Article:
Ooredoo is dead serious about Indosat and Indonesia

  • Pumping in 30% of its revenue into business in Indonesia
  • Will expand 4G and fibre-to-the-home service availability
Ooredoo is dead serious about Indosat and Indonesia

 
DOHA-headquartered Ooredoo Group, which holds a 65% stake in operator PT Indosat Tbk that has rebranded itself into Indosat Ooredoo, said it plans to invest 30% of its group annual revenue into its Indonesian operator over the next three years.
 
A key focus would be the data business. Since rebranding into Indosat Ooredoo last November, the Indonesian telco says its data services grew by 52.5% in the first quarter of 2016.
 
That 30% investment will be major: Ooredoo Group recorded revenue QAR32.2 billion (US$8.84 billion) in 2015, with 37% from data services.
 
According to Ooredoo Group deputy chief executive officer Waleed Muhamed al-Sayed (pic above), the amount it is allocating to Indosat is higher than the group’s allocation for its other overseas subsidiaries.
 
“Normally, we allocate about 14% of group revenue as capital expenditure (capex) for our subsidiaries.
 
“The size of the country [Indonesia] has made us consider boosting our investment, especially to strengthen data services and revenue,” he told Digital News Asia (DNA) last week.
 

Ooredoo is dead serious about Indosat and Indonesia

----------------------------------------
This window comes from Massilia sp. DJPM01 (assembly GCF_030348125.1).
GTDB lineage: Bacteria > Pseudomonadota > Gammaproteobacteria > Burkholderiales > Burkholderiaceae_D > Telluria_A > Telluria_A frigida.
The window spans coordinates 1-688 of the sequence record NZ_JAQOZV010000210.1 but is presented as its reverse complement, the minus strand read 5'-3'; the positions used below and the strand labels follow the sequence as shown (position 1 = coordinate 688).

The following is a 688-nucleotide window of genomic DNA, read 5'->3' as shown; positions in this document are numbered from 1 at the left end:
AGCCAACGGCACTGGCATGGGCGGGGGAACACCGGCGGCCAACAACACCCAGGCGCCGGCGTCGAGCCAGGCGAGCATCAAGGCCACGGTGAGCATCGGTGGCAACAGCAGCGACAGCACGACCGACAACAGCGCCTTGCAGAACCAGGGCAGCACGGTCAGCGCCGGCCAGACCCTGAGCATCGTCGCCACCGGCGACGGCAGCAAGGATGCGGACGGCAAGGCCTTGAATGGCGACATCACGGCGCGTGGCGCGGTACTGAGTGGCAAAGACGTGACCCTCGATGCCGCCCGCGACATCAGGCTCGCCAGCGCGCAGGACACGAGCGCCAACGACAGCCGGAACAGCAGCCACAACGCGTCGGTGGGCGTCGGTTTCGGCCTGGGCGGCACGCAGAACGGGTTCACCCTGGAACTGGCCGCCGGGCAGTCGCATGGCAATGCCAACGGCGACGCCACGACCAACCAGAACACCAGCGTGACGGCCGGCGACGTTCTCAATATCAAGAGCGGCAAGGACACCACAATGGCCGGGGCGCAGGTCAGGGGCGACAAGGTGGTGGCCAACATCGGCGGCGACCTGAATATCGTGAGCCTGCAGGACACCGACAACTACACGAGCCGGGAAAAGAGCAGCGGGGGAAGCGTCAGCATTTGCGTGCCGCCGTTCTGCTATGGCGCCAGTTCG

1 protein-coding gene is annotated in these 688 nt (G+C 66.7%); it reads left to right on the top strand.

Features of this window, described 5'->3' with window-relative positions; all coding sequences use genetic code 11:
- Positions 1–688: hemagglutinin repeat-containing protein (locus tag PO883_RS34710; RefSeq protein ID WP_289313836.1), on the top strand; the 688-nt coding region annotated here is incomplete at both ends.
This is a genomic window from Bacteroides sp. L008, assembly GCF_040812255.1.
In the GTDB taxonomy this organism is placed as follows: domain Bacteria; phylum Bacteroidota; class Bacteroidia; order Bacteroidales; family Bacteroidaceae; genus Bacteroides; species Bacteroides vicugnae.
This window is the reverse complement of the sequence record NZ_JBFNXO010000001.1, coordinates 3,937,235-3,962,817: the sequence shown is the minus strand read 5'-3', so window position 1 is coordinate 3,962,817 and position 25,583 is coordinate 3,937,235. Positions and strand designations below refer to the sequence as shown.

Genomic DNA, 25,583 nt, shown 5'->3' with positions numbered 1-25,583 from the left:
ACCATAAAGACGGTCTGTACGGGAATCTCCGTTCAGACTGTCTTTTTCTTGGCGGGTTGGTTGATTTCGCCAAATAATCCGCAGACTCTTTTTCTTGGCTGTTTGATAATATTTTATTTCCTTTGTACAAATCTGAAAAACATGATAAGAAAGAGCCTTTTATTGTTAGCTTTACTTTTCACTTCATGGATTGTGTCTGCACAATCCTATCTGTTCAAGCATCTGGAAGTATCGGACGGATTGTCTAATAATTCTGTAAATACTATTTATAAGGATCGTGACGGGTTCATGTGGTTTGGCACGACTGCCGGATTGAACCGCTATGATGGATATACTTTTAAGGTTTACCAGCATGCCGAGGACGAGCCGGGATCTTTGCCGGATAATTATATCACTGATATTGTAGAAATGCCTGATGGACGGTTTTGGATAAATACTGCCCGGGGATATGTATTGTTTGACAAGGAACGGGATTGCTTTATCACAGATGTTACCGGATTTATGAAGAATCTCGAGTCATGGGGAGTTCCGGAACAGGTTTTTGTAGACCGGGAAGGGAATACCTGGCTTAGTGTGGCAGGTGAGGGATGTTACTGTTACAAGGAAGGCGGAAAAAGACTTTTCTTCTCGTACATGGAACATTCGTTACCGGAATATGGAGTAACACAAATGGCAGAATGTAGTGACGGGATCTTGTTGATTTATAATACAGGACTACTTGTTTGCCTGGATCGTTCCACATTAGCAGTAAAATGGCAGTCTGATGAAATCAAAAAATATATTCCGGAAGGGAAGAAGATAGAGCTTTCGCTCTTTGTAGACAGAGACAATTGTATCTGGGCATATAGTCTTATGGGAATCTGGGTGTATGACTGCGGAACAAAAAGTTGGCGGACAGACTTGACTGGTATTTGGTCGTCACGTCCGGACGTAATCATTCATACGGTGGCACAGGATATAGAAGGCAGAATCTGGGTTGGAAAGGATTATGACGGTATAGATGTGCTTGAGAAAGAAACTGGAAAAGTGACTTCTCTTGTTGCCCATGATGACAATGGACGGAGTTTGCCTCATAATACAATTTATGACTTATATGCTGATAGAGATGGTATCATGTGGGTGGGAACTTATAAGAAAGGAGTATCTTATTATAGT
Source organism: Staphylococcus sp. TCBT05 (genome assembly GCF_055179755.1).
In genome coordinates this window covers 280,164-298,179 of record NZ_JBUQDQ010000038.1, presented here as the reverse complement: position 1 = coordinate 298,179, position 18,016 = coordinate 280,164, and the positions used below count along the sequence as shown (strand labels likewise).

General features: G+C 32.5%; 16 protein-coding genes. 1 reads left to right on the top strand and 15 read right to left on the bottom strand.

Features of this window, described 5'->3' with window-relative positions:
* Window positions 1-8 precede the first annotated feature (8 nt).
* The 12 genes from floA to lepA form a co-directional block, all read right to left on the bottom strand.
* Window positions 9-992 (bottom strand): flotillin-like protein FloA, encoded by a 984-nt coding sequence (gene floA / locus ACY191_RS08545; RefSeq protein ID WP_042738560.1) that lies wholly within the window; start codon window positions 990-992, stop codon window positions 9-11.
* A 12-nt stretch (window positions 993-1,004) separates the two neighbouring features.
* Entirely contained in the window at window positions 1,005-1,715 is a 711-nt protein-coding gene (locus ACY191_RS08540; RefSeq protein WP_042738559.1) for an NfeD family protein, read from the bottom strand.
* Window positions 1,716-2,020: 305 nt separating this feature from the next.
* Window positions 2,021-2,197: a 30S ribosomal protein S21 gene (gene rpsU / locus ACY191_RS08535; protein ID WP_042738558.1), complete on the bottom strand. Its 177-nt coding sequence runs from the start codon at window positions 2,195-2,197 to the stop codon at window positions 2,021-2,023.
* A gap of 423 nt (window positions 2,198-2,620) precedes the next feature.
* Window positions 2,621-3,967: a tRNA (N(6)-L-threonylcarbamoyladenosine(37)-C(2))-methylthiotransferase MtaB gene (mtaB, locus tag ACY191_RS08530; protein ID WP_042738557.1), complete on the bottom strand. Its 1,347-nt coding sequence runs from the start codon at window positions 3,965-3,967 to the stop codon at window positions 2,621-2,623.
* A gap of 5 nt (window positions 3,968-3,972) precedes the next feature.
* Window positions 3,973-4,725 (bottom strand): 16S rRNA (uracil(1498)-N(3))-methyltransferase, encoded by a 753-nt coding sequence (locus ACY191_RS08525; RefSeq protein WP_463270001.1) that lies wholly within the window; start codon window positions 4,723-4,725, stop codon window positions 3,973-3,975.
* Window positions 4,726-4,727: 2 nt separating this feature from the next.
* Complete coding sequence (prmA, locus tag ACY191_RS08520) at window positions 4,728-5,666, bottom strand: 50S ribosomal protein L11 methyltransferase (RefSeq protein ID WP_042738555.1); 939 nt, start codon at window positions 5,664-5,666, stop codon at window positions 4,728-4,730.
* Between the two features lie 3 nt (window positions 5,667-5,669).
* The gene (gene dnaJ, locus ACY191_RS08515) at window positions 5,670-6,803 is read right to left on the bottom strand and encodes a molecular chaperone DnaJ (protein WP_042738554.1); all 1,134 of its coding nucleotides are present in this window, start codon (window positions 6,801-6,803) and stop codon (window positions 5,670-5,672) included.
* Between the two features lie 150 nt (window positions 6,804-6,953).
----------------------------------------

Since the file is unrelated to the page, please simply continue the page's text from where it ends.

To do so, the capex will be aimed at increasing Indosat’s network capacity and speed. As at the end of March, Indosat had 52,326 BTSes (base transceiver stations), 3,544 of them 4G-ready, covering 35 cities in the archipelago.
 
“The most important thing to do is increase our 4G (Fourth Generation) coverage and to roll out our fibre-to-the-home (FTTH) service in the next three years, especially outside the Java area,” Waleed said.
 
Data is the future
 
Ooredoo is dead serious about Indosat and IndonesiaMeanwhile, Indosat Ooredoo chief executive officer Alexander Rusli (pic) said data services can potentially make up 90% of his company’s revenue in the future – it was already 46% in 2015, and the company is expecting it to breach the 50% mark this year.
 
“Data will be the future of telecom industry – in particular for us,” he said.
 
As at March 31, Indosat Ooredoo had 69.8 million subscribers, with an average revenue per user (ARPU) of Rp26,400 (US$2) a month.
 
To boost data revenue, the company will push relevant content and continue to ‘digitalise’ its business, according to Alex.
 
“Pushing related content such as mobile money for rural people, and digitalising services to help people access and pay everything through an app, is our strategy to migrate 2G users to 4G,” he said.
 
Meanwhile, Waleed said that Ooredoo would like its long-term investments to make a difference to the markets it enters, and one way would be to strengthen Indosat’s data service, which should overtake revenue from voice or 2G services.
 
“As an operator, we have to be the enabler in digitising all customer activities by harnessing the versatility of the smartphone,” he said, adding that this would include getting consumers to use apps that could benefit them – which, in turn, would drive up data consumption too.
 
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